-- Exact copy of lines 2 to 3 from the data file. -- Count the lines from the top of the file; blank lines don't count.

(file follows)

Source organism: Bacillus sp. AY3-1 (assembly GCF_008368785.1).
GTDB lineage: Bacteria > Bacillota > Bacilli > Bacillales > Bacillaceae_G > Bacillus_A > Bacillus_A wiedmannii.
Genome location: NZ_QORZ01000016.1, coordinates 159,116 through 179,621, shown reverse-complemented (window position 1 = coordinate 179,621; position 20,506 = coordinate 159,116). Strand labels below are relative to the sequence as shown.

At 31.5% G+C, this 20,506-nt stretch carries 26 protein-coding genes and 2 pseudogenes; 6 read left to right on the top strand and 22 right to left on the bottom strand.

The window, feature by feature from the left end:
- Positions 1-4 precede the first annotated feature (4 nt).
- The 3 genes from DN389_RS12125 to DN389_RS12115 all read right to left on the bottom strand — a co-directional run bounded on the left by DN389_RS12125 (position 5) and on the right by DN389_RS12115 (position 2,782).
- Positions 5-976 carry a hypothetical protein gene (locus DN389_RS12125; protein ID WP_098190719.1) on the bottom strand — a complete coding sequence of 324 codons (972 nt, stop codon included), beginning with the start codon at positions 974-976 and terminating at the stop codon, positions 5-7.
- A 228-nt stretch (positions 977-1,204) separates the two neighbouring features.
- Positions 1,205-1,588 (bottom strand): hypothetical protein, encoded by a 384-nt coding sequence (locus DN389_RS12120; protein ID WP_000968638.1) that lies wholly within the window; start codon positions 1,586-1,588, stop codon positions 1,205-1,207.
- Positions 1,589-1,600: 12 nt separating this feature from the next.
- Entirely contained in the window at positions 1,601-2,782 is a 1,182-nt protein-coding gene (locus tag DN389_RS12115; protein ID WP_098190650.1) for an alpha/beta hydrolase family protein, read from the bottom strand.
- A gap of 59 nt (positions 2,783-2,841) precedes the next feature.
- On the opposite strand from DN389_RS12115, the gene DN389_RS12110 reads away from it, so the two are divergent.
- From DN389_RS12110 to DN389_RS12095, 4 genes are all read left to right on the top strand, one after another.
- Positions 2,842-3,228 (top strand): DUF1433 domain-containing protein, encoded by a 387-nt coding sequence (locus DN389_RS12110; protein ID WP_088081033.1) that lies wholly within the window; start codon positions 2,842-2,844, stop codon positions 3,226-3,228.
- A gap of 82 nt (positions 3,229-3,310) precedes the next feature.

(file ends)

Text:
GTDB lineage: Bacteria > Bacillota > Bacilli > Bacillales > Bacillaceae_G > Bacillus_A > Bacillus_A wiedmannii.
Genome location: NZ_QORZ01000016.1, coordinates 159,116 through 179,621, shown reverse-complemented (window position 1 = coordinate 179,621; position 20,506 = coordinate 159,116). Strand labels below are relative to the sequence as shown.